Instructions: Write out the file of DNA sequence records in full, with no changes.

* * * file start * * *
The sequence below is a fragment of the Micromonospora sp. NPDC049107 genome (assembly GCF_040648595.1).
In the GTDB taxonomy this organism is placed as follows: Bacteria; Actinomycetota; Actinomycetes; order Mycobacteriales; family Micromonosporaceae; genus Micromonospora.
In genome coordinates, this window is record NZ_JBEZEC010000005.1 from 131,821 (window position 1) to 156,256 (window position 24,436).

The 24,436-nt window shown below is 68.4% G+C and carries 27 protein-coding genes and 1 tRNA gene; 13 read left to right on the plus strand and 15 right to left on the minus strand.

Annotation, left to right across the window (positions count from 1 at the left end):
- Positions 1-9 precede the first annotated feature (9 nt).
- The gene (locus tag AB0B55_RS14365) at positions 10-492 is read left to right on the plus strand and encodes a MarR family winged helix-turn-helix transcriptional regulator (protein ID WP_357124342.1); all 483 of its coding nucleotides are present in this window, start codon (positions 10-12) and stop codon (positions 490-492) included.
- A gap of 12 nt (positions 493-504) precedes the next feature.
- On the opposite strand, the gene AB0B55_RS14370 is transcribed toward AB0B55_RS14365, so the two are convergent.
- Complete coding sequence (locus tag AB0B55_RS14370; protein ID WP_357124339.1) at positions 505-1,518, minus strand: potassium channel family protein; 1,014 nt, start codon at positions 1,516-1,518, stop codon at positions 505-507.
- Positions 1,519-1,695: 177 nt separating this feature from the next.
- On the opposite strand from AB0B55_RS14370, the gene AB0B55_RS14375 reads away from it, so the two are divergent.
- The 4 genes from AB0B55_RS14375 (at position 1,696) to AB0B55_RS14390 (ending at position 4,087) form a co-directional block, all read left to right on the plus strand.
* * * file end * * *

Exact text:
The sequence below is a fragment of the Micromonospora sp. NPDC049107 genome (assembly GCF_040648595.1).
In the GTDB taxonomy this organism is placed as follows: Bacteria; Actinomycetota; Actinomycetes; order Mycobacteriales; family Micromonosporaceae; genus Micromonospora.
In genome coordinates, this window is record NZ_JBEZEC010000005.1 from 131,821 (window position 1) to 156,256 (window position 24,436).

The 24,436-nt window shown below is 68.4% G+C and carries 27 protein-coding genes and 1 tRNA gene; 13 read left to right on the plus strand and 15 right to left on the minus strand.

Annotation, left to right across the window (positions count from 1 at the left end):
- Positions 1-9 precede the first annotated feature (9 nt).
- The gene (locus tag AB0B55_RS14365) at positions 10-492 is read left to right on the plus strand and encodes a MarR family winged helix-turn-helix transcriptional regulator (protein ID WP_357124342.1); all 483 of its coding nucleotides are present in this window, start codon (positions 10-12) and stop codon (positions 490-492) included.
- A gap of 12 nt (positions 493-504) precedes the next feature.
- On the opposite strand, the gene AB0B55_RS14370 is transcribed toward AB0B55_RS14365, so the two are convergent.
- Complete coding sequence (locus tag AB0B55_RS14370; protein ID WP_357124339.1) at positions 505-1,518, minus strand: potassium channel family protein; 1,014 nt, start codon at positions 1,516-1,518, stop codon at positions 505-507.
- Positions 1,519-1,695: 177 nt separating this feature from the next.
- On the opposite strand from AB0B55_RS14370, the gene AB0B55_RS14375 reads away from it, so the two are divergent.
- The 4 genes from AB0B55_RS14375 (at position 1,696) to AB0B55_RS14390 (ending at position 4,087) form a co-directional block, all read left to right on the plus strand.